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baltimore flag house flag stitching Threads from the Star Spangled Banner are stitched into the National 9/11 Memorial Flag at the Star Spangled Banner Flag House in Baltimore on June 14, 2012. (Photo: LSD Photography)

One Flag, 200 Years of History

Connecting two moments when our flag was still there

By Hannah Prensky | null null , null

Every Independence Day, America stops and celebrates its birthday. But Americans also spend the Fourth of July remembering the men and women who fought in wars and conflicts since the Revolutionary War. This year, the nation marks the 50th anniversary of the start of the Vietnam War and the 200th anniversary of the War of 1812.

On June 14, Flag Day, the Star Spangled Banner Flag House in Baltimore, Maryland, commemorated the bicentennial of the War of 1812 with a stitching ceremony. Three threads from the original Star Spangled Banner were woven into the National 9/11 Memorial Flag, forever linking two key moments in America's history.

David Guildea, President of the Star Spangled Banner Flag House, paid tribute to those who sacrificed their lives and died displaying courage under difficult circumstances.

"From this day forth, the two-century-old legacy of Baltimore's efforts to defend this country will be linked with one of our greatest memorials to 9/11", he said.

After touring the 50 states, the 9/11 flag made a special stop in Baltimore before becoming a part of the permanent collection of the National September 11 Memorial Museum at the World Trade Center in New York City.

Jeff Parness, the founder and Chairman of the New York Says Thank You Foundation, presented the flag and its inspiring story. (The New York Says Thank You Foundation sends hundreds of volunteers from New York and around the country to help rebuild communities recovering from disaster.)

threads from war of 1812 flag
On Flag Day 2012, three threads from the original Star Spangled Banner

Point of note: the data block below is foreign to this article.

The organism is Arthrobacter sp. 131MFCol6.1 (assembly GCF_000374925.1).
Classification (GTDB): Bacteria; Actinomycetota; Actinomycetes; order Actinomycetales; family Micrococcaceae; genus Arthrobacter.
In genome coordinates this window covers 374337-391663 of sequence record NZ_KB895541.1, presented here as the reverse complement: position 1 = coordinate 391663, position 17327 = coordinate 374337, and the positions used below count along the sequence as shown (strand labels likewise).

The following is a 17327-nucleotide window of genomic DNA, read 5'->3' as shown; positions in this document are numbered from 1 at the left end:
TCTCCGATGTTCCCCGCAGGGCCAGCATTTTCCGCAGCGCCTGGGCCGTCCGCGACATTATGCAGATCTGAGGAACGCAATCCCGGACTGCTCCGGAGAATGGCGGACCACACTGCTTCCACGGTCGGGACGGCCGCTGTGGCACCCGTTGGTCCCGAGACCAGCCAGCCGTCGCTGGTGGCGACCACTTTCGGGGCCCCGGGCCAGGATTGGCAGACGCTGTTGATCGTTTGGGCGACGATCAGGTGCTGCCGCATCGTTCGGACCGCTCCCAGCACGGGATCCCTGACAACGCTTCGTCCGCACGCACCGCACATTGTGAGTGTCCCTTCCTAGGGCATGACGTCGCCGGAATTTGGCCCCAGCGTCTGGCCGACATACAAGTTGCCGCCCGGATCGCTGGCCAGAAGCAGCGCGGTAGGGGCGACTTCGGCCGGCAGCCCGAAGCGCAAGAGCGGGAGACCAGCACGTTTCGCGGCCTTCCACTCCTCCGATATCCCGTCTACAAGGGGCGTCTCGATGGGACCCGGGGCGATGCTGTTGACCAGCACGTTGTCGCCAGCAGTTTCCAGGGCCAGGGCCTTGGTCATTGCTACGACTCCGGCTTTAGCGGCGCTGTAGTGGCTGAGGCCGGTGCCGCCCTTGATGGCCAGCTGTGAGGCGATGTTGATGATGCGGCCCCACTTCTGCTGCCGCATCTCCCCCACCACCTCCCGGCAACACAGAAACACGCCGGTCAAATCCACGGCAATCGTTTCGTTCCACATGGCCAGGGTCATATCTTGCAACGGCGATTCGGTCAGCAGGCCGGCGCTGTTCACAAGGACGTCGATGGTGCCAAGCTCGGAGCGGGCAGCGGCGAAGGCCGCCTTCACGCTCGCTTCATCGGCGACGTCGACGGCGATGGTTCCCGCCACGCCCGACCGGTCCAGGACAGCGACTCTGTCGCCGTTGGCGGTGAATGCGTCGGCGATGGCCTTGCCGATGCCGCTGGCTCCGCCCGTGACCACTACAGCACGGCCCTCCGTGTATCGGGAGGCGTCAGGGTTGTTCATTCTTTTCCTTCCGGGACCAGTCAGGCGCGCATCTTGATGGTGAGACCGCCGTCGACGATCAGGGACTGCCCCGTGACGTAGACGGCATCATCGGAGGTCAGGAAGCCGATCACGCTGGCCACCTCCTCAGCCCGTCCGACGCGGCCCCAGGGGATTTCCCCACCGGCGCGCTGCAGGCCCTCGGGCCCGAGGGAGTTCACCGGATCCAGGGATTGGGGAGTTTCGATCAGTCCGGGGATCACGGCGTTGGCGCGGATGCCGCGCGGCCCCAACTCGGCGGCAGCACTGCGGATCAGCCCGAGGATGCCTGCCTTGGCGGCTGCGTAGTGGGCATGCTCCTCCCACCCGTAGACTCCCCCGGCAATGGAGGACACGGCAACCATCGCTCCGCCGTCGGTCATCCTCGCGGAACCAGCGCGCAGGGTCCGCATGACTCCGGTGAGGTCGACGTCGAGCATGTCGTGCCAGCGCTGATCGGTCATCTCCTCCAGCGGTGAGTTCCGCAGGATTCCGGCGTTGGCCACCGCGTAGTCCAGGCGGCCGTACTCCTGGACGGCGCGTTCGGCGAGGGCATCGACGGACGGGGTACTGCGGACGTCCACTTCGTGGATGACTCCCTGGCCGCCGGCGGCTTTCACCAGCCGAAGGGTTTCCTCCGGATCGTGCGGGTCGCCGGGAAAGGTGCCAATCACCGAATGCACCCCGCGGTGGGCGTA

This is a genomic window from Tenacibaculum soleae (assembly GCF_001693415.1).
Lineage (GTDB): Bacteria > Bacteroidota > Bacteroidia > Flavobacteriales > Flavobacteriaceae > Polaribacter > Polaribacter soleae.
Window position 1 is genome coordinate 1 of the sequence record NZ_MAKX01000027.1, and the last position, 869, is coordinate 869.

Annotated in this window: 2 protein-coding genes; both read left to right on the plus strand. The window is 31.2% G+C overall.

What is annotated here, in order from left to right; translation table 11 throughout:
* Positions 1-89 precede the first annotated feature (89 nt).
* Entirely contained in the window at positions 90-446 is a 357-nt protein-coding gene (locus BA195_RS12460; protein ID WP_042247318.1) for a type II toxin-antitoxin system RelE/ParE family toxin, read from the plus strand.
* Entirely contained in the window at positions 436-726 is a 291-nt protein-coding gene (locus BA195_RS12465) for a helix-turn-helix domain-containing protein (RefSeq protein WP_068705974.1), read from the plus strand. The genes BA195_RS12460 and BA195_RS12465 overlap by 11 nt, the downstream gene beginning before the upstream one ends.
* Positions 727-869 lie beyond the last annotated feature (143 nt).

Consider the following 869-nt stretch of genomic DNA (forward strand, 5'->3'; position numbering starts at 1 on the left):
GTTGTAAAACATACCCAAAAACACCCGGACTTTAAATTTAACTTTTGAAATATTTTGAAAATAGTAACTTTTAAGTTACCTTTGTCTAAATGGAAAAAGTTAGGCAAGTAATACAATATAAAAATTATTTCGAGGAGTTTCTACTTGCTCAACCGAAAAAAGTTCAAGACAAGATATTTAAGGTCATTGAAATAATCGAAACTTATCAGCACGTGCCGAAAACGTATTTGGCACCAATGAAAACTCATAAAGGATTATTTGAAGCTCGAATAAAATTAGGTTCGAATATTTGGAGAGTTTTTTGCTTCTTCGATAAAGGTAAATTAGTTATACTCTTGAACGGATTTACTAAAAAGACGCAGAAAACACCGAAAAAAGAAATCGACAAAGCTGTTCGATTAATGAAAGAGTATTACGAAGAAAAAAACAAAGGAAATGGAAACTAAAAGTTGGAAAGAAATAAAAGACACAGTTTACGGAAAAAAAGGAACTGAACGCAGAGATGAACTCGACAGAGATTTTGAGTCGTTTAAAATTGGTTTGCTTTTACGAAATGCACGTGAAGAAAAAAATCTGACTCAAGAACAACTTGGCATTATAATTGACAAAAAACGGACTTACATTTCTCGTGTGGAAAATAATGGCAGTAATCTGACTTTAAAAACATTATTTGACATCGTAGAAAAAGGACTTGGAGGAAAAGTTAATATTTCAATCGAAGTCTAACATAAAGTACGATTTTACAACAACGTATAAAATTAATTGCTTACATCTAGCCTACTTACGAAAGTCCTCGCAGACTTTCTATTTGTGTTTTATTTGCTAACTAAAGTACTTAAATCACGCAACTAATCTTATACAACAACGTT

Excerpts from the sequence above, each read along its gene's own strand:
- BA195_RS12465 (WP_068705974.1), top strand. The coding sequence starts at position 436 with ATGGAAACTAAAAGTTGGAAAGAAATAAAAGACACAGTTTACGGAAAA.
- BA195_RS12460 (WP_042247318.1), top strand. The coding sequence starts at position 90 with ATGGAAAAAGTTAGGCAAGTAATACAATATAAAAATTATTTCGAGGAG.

that inspired the poem by Francis Scott Key during the
War of 1812 were stitched onto the National 9/11 Memorial Flag that flew over
Ground Zero. (Photo: LSD Photography)
"In the days following 9/11, a 30-foot American flag was dangling, torn and tattered, from 90 West Street, the building directly south from where World Trade Center once stood," Parness remembered. "As the days went by, the white stripes turned grey from the smoke at Ground Zero. As the weeks went by, the flag was shredded as it flew across the scaffolding that was heavily damaged in the collapse of the South Tower."

Once cleanup workers rescued the flag, it was going to be honorably retired. This is what happens to all flags no longer fit to fly. Instead, it was restored by New York Says Thank You volunteers from all 50 states who sewed patches from other retired flags into the 9/11 flag.

Along the way, the 9/11 flag has become a symbol of the many stories of service and sacrifice, Parness said.

"The Texas patch was sewn by soldiers and children who survived the shooting at Fort Hood, the Hawaii patch was sewn on the deck of USS Missouri in Pearl Harbor, on Pearl Harbor day," Parness explained. "This flag has been sewn by survivors of Columbine High School and the Oklahoma City bombing, by firefighters who braved their lives in Louisiana following [Hurricane] Katrina, and by members of the space program at the Kennedy Space Center."   

The National 9/11 Flag and the original Star Spangled Banner became forever linked as the Maryland patch was sewn on. The patch included three threads from the 30-by-42-foot flag made in 1813 by Mary Pickersgill. This is the original flag that flew over Fort McHenry during the War of 1812 and inspired Francis Scott Key to write "The Star Spangled Banner."

"It is our hope and our prayer that for generations to come, the National Flag does not just tell the story of what happened on 9/11, but more importantly it tells the story of what happened on 9/12, when Americans came together to help each other recover and heal," said Jeff Parness in closing the ceremony.


Read today’s story and answer the following question.

blog it How do you celebrate the Fourth of July? Do you and your family have any Independence Day traditions? If so, what are they?

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